Campus Community Celebrates International Women’s Day

BY STEFANIE EGGLESTON
STAFF WRITER AND SOCIAL MEDIA COORDINATOR

Between 11 a.m. and 1 p.m. on Wednesday, an event was held at the Columns where people of any gender could come to celebrate women. Everyone in attendance wore something red, as people across the country were encouraged to wear red in support of the cause. Sidewalk chalk was available for people to write quotes or draw pictures, and there was a microphone available to anyone who wanted to share a story, poem or experience.


International Women’s Day sparked a camaraderie among women across the country. The most advertised movement was “A Day Without a Woman,” where women would, if possible, not go to work or go shopping, to show how different our world would be without women. The women of Westminster, however, felt that it was important to show up on Wednesday. Instead of a demonstration of what would happen without women, they held an event to show what women have done.

Event coordinator Dr. Cinnamon Brown, associate professor of history at Westminster and co-adviser of the Remly REST Center, said that she wanted to do something to show the campus community how much it relies on women.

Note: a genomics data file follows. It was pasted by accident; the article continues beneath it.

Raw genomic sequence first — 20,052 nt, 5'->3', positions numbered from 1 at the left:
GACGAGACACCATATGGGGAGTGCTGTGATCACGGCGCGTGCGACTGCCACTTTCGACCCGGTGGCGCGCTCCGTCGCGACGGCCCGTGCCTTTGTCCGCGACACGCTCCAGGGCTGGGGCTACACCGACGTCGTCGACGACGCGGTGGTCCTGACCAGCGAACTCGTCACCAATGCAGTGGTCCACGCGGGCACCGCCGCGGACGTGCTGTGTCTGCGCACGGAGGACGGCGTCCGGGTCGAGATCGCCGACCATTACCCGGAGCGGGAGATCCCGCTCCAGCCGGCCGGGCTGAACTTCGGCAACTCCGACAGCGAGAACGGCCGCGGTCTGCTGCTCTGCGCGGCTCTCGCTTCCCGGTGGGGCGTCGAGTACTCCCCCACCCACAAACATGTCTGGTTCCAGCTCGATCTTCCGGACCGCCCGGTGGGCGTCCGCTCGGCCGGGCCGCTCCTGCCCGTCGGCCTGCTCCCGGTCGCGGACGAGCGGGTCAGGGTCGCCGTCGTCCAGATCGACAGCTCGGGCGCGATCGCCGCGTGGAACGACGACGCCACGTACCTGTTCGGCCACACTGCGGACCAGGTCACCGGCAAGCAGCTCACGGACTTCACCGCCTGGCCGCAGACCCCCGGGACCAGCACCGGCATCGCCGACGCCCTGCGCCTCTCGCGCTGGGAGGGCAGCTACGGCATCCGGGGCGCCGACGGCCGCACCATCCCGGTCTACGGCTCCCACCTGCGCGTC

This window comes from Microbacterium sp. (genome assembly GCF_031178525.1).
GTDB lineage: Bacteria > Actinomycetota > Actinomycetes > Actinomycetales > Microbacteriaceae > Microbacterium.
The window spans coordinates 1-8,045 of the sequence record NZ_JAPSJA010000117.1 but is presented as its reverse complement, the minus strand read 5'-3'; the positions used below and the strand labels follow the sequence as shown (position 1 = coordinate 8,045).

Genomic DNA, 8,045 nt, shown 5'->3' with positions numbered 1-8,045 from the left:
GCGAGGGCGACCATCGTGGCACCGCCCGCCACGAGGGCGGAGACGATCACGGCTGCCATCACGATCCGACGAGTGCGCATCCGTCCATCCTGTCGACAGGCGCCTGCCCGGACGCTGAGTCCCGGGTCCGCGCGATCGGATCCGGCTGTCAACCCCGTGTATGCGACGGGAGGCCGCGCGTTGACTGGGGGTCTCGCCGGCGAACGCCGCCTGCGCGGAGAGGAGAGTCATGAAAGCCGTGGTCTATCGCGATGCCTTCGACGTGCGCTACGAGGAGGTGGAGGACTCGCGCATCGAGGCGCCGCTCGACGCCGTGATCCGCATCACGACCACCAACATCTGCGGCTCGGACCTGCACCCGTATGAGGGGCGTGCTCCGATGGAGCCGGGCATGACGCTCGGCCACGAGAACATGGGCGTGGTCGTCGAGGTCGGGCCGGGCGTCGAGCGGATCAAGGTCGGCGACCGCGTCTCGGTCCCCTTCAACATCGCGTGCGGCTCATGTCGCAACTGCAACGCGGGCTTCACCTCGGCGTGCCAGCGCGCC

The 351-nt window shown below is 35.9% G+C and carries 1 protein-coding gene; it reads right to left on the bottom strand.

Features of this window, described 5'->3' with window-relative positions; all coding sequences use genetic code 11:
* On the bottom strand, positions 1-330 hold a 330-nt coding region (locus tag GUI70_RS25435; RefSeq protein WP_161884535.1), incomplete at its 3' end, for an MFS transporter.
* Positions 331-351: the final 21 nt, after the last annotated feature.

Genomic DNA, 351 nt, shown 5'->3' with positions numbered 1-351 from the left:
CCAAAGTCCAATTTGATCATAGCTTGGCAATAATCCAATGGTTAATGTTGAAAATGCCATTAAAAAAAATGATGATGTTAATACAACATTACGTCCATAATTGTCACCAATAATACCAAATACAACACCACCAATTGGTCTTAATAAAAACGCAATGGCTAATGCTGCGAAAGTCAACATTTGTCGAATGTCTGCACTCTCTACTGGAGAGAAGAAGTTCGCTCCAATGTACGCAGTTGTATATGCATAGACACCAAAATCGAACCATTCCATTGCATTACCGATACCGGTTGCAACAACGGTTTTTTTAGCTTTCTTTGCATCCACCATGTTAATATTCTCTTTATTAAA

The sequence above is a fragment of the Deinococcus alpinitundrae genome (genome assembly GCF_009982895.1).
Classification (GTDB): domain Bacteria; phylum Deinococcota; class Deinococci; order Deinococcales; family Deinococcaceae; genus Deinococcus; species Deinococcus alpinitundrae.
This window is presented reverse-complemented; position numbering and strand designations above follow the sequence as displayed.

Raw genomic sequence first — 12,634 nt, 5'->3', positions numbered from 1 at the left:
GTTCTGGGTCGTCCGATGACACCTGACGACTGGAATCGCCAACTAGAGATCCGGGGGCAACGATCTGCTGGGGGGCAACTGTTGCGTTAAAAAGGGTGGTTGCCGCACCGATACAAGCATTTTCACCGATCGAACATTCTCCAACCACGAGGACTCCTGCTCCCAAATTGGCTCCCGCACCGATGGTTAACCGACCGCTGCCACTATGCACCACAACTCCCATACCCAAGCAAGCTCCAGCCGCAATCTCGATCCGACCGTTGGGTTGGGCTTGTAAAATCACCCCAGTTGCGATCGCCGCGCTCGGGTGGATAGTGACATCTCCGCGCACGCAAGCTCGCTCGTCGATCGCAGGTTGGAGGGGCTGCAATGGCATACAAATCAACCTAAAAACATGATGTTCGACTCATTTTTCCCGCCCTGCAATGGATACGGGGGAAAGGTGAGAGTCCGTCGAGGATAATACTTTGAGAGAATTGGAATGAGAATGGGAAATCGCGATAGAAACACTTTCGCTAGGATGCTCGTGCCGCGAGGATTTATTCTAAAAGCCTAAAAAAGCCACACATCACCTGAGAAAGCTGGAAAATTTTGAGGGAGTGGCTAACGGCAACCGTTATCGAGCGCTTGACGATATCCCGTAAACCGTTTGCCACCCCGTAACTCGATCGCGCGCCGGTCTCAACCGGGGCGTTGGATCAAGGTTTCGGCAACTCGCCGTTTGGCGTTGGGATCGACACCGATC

“When people shared, they shared their most personal feelings, fears, hopes, and aspirations,” Brown said. “They read poems that captured the trials and triumphs facing women today.  Just the sea of red on campus illustrates that women’s issues, struggles, and successes are society’s issues, struggles, and successes.”

Although the crowd at the Columns consisted primarily of women, some men showed up wearing red in support of the celebration.

One of those men, first-year student David Sissac said that it “[felt] good to be an ally of such a cause.”

“Although I’m disappointed by the lack of guys in attendance, I feel it is my duty to inform them of the things shared here today,” he said.

Senior Erin Perry, who participated in the Women’s March on Washington in January, said that the presence of faculty members at Wednesday’s event made it “powerful.”

“Seeing women that I love and respect talk[ing] about their experiences, reading poetry and showing up to celebrate one another was powerful and reminded me the community women at Westminster find in one another,” she said.

In addition to Brown, female faculty members involved in planning the event included Sara Leonard, visiting instructor of Westminster seminar and theater; Maeba Jonas, chaplain resident, coordinator of community engagement and instructor of religion; Dr. Maureen Tuthill, associate professor of English; and Dr. Kali Wright-Smith, assistant professor of political science.

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